Sterling Brothers Boot and Shoe Company
330 Clarence Street
Seigel's Shoe Store Property
Links and documents
Listed on the Canadian Register:
Statement of Significance
Description of Historic Place
Sterling Place is located at 330 Clarence Street, on the northeast corner of Clarence and York Streets, in downtown London. The five-storey stone and red-brick commercial building was constructed in 1901.
The property was designated, by the City of London, in 1998, for its historic or architectural value or interest, under Part IV of the Ontario Heritage Act (By-law L.S.P. – 3289-245).
Sterling Place is situated at a prominent corner within London's former manufacturing district. Its red-brick construction and decorative architecture make it a standout among the surrounding buildings.
Sterling Place is associated with the manufacturing history of the City of London and, more specifically, two long-standing shoe companies. It was originally constructed as a shoe factory and warehouse, in 1901, for the Sterling Brothers Boot and Shoe Company. Later, the building became the home of Seigel's Shoe Stores Limited.
Sterling Place is a fine example of industrial architecture at the turn of the century, exhibiting Beaux Arts influences. The building's base is composed of stone blocks laid in alternating courses, with sections that project, to form the support for full height pilasters, which display moulded edges, above the first storey. The floors above are constructed in red brick. The Clarence Street façade is four-bays in width, while the York Street elevation is 11-bays wide. Sterling Place also exhibits many decorative elements which are characteristic of Beaux Arts architecture. These include the cornices; above the first, third and fifth storeys and at the roofline; the prominent corner entrance, with arches on both elevations; and recessed steps that lead to the angled door. Also of note are the corner pillars, on either side of each entrance arch, that have short granite columns set into larger brick columns. These are joined by the cornices, above which, are round-headed arches with brick voussoirs and mouldings.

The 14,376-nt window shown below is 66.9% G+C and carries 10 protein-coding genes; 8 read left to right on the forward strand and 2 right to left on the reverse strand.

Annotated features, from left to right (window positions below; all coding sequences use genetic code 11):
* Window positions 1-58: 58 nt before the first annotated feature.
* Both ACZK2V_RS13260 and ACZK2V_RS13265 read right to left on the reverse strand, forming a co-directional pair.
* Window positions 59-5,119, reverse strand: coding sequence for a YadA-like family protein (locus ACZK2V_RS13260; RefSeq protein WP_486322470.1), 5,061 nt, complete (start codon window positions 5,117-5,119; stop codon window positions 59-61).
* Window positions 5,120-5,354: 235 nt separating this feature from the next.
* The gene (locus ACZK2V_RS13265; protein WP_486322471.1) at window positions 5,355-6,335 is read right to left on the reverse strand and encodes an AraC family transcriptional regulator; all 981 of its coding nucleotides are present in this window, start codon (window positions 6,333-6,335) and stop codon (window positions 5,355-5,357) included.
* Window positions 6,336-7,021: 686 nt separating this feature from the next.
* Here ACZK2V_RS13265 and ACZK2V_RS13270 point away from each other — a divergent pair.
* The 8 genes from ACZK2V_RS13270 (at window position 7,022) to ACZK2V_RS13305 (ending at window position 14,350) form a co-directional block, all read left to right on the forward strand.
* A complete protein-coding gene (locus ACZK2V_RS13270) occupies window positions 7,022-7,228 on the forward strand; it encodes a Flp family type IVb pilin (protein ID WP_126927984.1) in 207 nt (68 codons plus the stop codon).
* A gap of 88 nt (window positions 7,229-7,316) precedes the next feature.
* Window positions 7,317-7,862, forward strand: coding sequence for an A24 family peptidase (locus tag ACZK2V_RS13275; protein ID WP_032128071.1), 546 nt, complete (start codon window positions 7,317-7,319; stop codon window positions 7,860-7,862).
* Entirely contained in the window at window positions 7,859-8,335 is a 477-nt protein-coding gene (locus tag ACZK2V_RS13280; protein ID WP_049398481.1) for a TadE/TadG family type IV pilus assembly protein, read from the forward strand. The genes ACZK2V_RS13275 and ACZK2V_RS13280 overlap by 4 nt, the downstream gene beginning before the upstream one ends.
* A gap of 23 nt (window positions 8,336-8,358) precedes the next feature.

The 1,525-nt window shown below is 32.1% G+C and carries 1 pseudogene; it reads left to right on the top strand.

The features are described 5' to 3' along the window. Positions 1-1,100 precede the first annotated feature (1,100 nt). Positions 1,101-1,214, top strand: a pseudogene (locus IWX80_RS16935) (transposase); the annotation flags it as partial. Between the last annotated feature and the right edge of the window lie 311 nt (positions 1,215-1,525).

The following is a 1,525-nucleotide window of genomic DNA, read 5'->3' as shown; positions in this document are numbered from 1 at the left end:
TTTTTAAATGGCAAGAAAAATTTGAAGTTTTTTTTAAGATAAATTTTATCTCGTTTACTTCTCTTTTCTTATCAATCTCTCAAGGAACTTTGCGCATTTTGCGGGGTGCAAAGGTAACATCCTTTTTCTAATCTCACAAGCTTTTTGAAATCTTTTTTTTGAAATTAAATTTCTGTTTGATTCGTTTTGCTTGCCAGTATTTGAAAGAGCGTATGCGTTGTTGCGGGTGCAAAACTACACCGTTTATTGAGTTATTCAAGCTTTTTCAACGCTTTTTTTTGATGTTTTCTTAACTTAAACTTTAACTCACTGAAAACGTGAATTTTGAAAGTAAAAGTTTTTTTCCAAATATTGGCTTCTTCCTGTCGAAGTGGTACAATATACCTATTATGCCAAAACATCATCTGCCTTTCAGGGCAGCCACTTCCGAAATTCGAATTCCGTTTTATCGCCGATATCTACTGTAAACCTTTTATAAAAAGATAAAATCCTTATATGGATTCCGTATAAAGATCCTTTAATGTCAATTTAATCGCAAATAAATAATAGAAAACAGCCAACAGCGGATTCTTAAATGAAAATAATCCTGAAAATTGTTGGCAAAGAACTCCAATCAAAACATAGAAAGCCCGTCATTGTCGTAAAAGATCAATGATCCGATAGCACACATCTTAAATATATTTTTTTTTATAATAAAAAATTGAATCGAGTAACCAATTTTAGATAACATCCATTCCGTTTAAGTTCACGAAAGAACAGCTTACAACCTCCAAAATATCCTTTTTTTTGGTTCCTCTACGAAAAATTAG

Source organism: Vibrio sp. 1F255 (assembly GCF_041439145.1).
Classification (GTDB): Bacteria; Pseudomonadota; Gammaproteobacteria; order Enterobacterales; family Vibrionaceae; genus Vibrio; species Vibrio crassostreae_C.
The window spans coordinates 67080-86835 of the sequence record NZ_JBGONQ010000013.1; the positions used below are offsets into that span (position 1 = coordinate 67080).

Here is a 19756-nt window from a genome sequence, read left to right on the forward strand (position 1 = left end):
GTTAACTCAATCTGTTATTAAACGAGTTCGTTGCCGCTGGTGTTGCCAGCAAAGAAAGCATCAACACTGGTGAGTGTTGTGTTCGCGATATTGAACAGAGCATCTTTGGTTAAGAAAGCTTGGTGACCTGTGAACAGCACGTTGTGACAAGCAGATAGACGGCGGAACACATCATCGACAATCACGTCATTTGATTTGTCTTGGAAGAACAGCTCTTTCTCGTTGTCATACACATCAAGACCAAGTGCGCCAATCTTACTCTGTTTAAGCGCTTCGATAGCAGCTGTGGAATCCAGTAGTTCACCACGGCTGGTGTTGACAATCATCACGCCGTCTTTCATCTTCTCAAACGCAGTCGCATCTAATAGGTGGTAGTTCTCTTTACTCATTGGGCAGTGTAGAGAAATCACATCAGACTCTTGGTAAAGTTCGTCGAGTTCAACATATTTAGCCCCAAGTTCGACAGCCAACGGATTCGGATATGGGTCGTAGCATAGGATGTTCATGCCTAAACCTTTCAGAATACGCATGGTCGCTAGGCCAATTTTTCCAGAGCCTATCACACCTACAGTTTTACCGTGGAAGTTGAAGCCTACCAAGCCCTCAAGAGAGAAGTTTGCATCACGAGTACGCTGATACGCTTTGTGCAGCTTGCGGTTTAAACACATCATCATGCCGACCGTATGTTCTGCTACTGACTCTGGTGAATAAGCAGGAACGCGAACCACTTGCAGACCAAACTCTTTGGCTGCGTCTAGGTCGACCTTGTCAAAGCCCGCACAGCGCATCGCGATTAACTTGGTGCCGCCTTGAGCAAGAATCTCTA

Source: City of London, By-law L.S.P. – 3289-245.
Character defining elements that contribute to the heritage value of Sterling Place include its:
- stone-block base
- red-brick construction
- four-bay façade
- 11-bay south elevation
- flat-topped arched driveway entrance on the south elevation
- base of stone blocks in alternating courses
- full height pilasters with moulded edges above the first-storey
- cornices above the first, third and fifth storeys and at the roofline
- arch above the corner entrance
- recessed steps of corner entrance which lead to an angled door
- corner pillars of short granite columns set into larger brick columns
- cornices which join columns
- round-headed arches with brick voussoirs and mouldings above columns
- situation within the heart of London's former manufacturing district
- prominent location on a corner lot
Local Governments (ON)
Ontario Heritage Act
Municipal Heritage Designation (Part IV)
1988/01/01 to 1988/01/01
Theme - Category and Type
- Developing Economies
Function - Category and Type
- Multiple Dwelling
- Commerce / Commercial Services
- Shop or Wholesale Establishment
Architect / Designer
Moore and Henry
Location of Supporting Documentation
City of London
Planning and Development Services
300 Dufferin Avenue
Cross-Reference to Collection